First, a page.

Backgammon is another ancient strategy game, but it has added the element of luck. While the person with greater experience and knowledge will win more often over the long term, the element of luck means that a complete novice can still beat a much more seasoned opponent.

In this course, you will learn to play a variety of strategy games to test your wits, including:

Mancala. Still played around the world today, but especially popular in Africa, this group of games ranges from the simple awari, to the extremely complex bao. Mancala-style pits have been found dating to the Neolithic period, around 5,500 BCE, potentially making it the most ancient game of all.
Royal Game of Ur. An ancient Sumerian strategy game, the Royal Game of Ur seemed lost to history until cuneiform tablets holding the missing rules were finally decoded by archaeologists in the 20th century.
Merels. Strategy games for two players, these games are still played around the world today. In fact, you're very familiar with the most simplistic of the merels family of games—tic-tac-toe.

Board Game Evolution

We buy our board games today in colorful boxes with standardized rules neatly spelled out. But throughout history when games were hand-crafted and carried from place to place—whether by merchants or warring armies—local people put their own spin on them, changing the rules a bit or the board itself to reflect their own locale and beliefs.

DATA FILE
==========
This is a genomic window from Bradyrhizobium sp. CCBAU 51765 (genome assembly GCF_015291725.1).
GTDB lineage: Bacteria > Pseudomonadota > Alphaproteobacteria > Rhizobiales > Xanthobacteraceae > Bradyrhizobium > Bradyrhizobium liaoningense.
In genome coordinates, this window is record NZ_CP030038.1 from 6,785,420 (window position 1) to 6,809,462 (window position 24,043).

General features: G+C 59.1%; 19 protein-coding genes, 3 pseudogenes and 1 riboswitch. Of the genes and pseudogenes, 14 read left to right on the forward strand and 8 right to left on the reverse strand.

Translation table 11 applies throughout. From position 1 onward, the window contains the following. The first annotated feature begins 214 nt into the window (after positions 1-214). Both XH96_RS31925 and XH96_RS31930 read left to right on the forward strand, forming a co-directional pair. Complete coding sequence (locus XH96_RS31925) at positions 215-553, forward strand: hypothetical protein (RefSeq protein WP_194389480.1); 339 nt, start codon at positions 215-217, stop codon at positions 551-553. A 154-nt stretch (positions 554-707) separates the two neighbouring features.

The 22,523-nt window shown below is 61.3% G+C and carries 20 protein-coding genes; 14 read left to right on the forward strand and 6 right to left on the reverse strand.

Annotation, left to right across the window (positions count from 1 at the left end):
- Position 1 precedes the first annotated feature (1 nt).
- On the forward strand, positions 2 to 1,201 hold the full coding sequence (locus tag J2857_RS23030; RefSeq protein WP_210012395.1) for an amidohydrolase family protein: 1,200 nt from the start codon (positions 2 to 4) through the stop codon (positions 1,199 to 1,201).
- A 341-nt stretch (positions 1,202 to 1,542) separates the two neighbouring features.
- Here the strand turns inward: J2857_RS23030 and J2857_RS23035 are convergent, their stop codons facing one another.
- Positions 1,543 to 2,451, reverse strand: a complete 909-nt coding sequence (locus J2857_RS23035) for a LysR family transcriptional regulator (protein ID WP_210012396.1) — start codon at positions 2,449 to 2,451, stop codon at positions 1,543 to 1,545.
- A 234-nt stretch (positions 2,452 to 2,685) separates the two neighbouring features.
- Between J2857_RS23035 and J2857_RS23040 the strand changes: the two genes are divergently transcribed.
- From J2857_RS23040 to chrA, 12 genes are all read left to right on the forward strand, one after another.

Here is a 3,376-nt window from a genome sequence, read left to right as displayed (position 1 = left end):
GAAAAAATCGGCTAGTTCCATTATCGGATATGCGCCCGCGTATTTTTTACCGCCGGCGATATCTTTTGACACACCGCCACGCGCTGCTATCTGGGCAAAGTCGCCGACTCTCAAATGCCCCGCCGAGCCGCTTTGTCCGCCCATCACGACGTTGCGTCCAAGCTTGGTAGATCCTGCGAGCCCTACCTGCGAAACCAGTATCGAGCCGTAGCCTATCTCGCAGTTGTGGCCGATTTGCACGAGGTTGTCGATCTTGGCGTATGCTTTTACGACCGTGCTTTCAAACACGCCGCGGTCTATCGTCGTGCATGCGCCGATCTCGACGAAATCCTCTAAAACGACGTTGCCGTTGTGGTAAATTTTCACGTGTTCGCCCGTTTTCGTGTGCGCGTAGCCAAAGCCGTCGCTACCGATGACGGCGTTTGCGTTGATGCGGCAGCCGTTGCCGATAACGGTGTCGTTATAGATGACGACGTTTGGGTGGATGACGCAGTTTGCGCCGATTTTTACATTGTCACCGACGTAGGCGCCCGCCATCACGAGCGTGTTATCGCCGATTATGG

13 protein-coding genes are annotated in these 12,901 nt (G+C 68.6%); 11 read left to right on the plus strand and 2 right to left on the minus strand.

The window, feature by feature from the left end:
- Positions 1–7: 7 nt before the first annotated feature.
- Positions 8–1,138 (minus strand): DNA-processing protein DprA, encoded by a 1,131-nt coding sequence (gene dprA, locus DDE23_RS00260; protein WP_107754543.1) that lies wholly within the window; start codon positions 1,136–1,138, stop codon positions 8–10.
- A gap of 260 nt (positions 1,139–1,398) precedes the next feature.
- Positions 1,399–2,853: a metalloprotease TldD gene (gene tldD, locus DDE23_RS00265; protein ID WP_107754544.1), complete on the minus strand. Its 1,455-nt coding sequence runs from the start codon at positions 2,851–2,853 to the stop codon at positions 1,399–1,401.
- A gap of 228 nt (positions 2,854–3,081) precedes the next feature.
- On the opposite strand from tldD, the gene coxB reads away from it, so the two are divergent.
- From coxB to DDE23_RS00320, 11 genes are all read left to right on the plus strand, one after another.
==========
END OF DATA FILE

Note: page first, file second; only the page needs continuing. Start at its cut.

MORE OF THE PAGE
In this course, you'll learn about the fascinating histories of ancient games including:

Backgammon.The game known to the Romans as tabula morphed into many closely related games over the years before eventually becoming backgammon. To increase "the action," changes were made not only in ancient times, but as recently as the 20th century.
Chess. Chaturanga was a game of tabletop warfare created in India and starred replicas of the soldiers, elephants, horse riders, and chariots that gave the Gupta rajas their kingdom. Over time, those pieces came to be more abstract, and the queen was given the power to move all over the board—right around the same time that Europe found itself ruled by powerful queens, too.
Mancala. Awari and bao, two mancala games, traveled from Africa to the Caribbean and Arabia with the slave trade. Today, these games serve as fun activities as well as a record of the African diaspora.

The Ancient History of Your Favorite Childhood Games